My notes from that time in the wilderness are hastily scrawled, and my sweat bled out most of the ink, but I can make out some things:
"filming Ms. Bhutan competition, #14 cute, all look better in real life than on television"
So we didn't escape civilization at all. In fact, we didn't even escape people we know. While examining a rock which contains the Zhabdrung's riding yak's tongue (hidden there as a treasure), Jon and I met three individuals who turned out to be the Prime Minister's secretary (Jesus, this is a small country) and two teacher's who were friends of Daniel's. We find this later fact out when we walk into Cherri (at this point our camera ran out of battery and died, sorry) (past the cutest mountain goats/baby-deer-look-alikes you've ever seen. Again, sorry) and into a hospitality house set up by the monks and see Daniel. It turns out the entire teacher population of Ugyen Academy had come for a quick vacation at Cherri.
This actually turned out to be a gigantic stroke of luck. Besides seeing a friendly face, it turns out that one of the Ugyen Dzongkha teachers had been a monk at Cherri earlier in life and thus had an in there. We got the super-duper-special-not-for-white-people tour. First thing we got to do was we got to be in the lhakhang while the monks were meditating. Each monk was reading a different chant, but somehow they all came together at the end, and then began a crazy call-and-repeat session led by the head monk, a man with a voice like a gravel truck struck with fire on the day of Pentacost.
From there, we walked up three flights of stone stairs covered in tiny neon green fern-like plants, past an angry rooster to a secret temple marked "RESTRICTED AREA ACCESS TO BHUTANESE NOT IN FORMAL DRESS AND FOREIGNERS WITHOUT A LETTER OF PERMISSION FROM THE SPECIAL COUNSEL FORBIDDEN". We were then let into a pretty conventional-looking lhakhang, with one exception: over in the corner there was a permanent sign with the words "Man Meditating Do Not Disturb" pointing to a small room off to the side where from you could hear chanting and beating of a drum. According to Jon, and I have probably got this wrong, the man inside is a rinpoche and an incarnation of some Really Important Religious Figure. Anyway, the walls of the room did not go up to the ceiling, and through a window-like cut you could see a statue of the Zhabdrung wearing Moses's beard. See the above link for a description of Zhabdrung; those wikiers do a better job than I.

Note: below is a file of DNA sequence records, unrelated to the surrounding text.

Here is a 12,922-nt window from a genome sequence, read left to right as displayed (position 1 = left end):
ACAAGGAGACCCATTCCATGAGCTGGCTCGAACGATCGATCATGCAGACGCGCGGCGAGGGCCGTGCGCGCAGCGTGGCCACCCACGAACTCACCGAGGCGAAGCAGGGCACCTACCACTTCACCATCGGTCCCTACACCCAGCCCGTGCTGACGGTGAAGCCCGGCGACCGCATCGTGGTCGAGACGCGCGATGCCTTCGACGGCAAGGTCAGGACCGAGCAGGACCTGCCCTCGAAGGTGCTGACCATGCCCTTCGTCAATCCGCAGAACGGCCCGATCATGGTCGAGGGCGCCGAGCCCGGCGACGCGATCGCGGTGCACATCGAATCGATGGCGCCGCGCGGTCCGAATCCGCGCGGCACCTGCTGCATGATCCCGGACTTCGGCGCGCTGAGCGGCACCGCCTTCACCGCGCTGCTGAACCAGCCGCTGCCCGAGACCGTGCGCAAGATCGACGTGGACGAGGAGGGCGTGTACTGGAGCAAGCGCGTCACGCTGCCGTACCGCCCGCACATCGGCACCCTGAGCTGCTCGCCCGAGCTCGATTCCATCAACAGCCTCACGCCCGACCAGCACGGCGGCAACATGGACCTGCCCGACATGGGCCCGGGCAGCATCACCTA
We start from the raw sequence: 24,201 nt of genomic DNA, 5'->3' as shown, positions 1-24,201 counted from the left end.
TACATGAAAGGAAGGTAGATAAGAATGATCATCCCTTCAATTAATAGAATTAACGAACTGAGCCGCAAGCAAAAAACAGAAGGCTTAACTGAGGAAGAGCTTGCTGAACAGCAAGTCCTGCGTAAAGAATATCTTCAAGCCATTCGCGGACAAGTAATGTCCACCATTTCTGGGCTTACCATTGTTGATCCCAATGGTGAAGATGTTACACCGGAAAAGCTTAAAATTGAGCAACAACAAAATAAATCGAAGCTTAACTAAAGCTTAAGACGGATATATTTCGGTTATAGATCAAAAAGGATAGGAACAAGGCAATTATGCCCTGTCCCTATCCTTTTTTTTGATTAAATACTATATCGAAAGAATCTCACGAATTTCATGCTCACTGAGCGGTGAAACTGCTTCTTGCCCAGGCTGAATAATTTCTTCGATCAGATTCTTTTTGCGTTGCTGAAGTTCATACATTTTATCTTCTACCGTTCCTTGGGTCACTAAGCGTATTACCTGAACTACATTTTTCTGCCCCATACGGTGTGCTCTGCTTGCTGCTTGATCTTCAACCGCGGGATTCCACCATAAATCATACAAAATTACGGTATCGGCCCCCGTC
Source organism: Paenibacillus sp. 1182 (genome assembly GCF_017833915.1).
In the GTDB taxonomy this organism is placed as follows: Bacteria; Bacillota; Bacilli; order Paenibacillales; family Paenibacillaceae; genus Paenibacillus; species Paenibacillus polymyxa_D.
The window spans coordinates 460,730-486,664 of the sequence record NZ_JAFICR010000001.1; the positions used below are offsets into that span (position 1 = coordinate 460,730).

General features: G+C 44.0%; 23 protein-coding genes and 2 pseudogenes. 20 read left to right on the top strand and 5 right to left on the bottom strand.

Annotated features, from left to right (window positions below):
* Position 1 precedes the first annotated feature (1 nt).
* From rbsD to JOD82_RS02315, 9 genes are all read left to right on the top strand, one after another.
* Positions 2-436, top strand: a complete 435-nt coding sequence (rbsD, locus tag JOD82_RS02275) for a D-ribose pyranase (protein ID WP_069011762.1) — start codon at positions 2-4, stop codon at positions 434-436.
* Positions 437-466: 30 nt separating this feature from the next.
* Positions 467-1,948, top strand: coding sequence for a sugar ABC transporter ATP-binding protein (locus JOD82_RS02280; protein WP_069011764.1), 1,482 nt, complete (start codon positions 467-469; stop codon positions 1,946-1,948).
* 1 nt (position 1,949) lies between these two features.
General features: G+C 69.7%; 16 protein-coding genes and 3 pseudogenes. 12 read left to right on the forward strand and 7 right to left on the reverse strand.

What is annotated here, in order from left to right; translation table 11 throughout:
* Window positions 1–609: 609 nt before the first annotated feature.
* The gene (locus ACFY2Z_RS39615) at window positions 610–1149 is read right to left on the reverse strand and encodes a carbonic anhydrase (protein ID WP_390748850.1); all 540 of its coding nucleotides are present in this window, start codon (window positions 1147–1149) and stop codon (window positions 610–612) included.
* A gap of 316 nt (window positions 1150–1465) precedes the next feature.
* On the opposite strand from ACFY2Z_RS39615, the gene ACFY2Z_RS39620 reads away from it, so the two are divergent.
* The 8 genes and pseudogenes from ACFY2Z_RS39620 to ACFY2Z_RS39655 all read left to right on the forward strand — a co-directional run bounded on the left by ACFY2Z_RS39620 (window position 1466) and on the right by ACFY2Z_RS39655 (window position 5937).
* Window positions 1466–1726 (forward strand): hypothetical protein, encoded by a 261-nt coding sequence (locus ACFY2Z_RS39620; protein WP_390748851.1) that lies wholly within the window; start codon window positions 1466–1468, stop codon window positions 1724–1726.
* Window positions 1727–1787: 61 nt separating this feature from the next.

(Side note: See K1. Then see K2, K3, K4 and K5. Notice a difference? One of them has a beard. And is shoeless. For the life of me I cannot understand why these baller fashion trends have not continued or been revived.)
So, yeah, pretty cool. Afterwards, we walked past what according to another sign was the Zhabdrung's walking stick (an 80-foot cypress tree) and paused to wait for the others as the wind caught a line of prayer flags hung over the valley and lifted them slowly, majestically into the air. Jesus, this country.
Then we walked back and, as we were leaving the trail, past the filming of an episode of the Miss Bhutan competition. While trying to figure out how we were going to conquer the 12 km back to Thimphu with the half-hour of sunlight we had left in Cherri's improvised parking lot/end of the road, an SUV drove up to us and stopped.
"Do you need a ride into town?" a woman's voice inquired.
Why, yes, we did (the teachers were going back to Ugyen not through Thimphu), so we hopped inside and proceeded to have a wonderful conversation about golf and the moral imperative of letting your children have their own lives with none other than the wife of as well as the man called Brigadier General Tsencho Dorji (he insisted on us putting his full title into the phone when we put in his phone number), who was at Cherri in order to bring tea for the Miss Bhutan Competition competitors and support his daughter (Miss Bhutan contestant #8) and who, holy crap, was quite well acquainted with our proprietor, the son of Brigadier General Tsencho Dorji's old boss and mentor, Major General Lam Dorji.
This country is so tiny. So tiny.